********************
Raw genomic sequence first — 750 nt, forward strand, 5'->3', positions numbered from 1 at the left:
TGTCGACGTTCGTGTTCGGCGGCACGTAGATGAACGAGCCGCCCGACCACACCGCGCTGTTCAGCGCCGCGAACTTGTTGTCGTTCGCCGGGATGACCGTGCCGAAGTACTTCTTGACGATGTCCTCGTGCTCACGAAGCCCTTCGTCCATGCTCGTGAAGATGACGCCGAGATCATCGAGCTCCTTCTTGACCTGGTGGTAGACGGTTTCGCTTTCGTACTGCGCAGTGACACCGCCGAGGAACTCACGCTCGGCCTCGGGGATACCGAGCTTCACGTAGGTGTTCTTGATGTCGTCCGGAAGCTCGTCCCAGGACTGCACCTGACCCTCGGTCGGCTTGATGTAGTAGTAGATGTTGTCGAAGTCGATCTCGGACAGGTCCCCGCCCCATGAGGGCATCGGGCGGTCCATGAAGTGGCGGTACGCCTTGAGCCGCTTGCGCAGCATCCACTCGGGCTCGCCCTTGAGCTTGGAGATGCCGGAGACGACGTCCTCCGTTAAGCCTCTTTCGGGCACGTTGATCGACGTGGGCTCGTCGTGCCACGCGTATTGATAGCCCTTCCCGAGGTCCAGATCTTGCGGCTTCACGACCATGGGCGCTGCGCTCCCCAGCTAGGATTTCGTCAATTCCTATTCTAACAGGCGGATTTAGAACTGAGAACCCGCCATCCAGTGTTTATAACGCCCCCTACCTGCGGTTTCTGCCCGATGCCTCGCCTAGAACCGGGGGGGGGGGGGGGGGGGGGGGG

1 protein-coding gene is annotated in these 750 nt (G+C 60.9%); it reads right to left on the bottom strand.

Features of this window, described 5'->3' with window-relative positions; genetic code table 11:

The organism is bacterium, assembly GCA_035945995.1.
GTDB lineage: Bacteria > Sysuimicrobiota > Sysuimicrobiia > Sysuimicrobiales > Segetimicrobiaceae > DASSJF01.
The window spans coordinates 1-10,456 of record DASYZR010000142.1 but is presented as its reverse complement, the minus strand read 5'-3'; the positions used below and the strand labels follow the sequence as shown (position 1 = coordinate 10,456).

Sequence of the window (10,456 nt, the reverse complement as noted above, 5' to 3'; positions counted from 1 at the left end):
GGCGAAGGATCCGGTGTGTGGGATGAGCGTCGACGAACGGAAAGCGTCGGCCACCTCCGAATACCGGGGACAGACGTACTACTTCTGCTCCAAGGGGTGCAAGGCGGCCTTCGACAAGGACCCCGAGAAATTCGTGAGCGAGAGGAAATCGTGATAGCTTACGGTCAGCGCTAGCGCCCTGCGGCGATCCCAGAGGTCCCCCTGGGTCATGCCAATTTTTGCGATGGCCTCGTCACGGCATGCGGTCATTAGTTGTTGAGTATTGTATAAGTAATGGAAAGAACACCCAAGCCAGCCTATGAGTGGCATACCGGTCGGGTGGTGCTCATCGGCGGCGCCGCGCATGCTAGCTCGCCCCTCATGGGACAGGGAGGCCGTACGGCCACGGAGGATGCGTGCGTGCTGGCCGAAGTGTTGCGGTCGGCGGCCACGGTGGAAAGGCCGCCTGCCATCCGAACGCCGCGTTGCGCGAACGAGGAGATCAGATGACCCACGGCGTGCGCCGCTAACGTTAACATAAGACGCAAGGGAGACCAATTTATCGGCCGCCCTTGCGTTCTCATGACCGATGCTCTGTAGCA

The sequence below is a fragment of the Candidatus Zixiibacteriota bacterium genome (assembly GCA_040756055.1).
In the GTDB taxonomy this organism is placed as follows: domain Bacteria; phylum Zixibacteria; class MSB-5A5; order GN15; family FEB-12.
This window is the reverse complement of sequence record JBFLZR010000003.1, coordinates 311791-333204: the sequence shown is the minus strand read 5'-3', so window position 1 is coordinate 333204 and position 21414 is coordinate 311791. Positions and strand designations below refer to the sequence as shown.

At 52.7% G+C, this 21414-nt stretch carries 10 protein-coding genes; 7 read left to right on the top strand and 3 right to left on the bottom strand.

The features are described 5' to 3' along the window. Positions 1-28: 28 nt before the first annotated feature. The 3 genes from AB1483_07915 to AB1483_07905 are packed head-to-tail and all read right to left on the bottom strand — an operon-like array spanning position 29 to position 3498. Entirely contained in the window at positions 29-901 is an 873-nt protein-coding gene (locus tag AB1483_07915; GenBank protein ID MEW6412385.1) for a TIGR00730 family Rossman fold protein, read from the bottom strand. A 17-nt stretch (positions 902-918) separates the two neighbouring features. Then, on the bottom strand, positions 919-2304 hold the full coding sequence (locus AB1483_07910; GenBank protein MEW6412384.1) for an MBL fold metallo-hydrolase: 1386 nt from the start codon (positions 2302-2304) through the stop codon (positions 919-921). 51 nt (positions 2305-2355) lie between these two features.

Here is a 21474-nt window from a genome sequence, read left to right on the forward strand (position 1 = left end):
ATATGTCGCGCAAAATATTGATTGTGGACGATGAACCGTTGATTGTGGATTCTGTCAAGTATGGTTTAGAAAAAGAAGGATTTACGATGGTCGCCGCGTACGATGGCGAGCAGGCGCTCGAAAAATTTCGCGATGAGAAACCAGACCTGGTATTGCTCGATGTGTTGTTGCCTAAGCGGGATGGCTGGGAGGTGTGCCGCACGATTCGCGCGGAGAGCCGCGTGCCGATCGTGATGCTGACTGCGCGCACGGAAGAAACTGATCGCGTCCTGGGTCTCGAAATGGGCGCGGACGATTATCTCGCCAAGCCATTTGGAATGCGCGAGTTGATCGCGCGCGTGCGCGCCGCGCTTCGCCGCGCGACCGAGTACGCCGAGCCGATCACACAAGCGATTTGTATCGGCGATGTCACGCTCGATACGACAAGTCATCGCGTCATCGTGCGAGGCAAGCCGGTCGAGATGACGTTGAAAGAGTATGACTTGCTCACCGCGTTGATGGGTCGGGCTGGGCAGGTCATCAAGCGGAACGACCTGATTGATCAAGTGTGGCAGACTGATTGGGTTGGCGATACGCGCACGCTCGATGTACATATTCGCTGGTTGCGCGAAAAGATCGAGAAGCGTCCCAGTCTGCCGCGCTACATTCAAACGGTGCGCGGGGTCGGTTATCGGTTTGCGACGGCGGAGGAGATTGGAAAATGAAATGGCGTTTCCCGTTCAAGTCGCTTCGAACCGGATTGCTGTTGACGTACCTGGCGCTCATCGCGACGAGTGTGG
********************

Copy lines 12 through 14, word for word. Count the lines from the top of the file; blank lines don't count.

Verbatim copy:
This window is the reverse complement of sequence record JBFLZR010000003.1, coordinates 311791-333204: the sequence shown is the minus strand read 5'-3', so window position 1 is coordinate 333204 and position 21414 is coordinate 311791. Positions and strand designations below refer to the sequence as shown.

At 52.7% G+C, this 21414-nt stretch carries 10 protein-coding genes; 7 read left to right on the top strand and 3 right to left on the bottom strand.

The features are described 5' to 3' along the window. Positions 1-28: 28 nt before the first annotated feature. The 3 genes from AB1483_07915 to AB1483_07905 are packed head-to-tail and all read right to left on the bottom strand — an operon-like array spanning position 29 to position 3498. Entirely contained in the window at positions 29-901 is an 873-nt protein-coding gene (locus tag AB1483_07915; GenBank protein ID MEW6412385.1) for a TIGR00730 family Rossman fold protein, read from the bottom strand. A 17-nt stretch (positions 902-918) separates the two neighbouring features. Then, on the bottom strand, positions 919-2304 hold the full coding sequence (locus AB1483_07910; GenBank protein MEW6412384.1) for an MBL fold metallo-hydrolase: 1386 nt from the start codon (positions 2302-2304) through the stop codon (positions 919-921). 51 nt (positions 2305-2355) lie between these two features.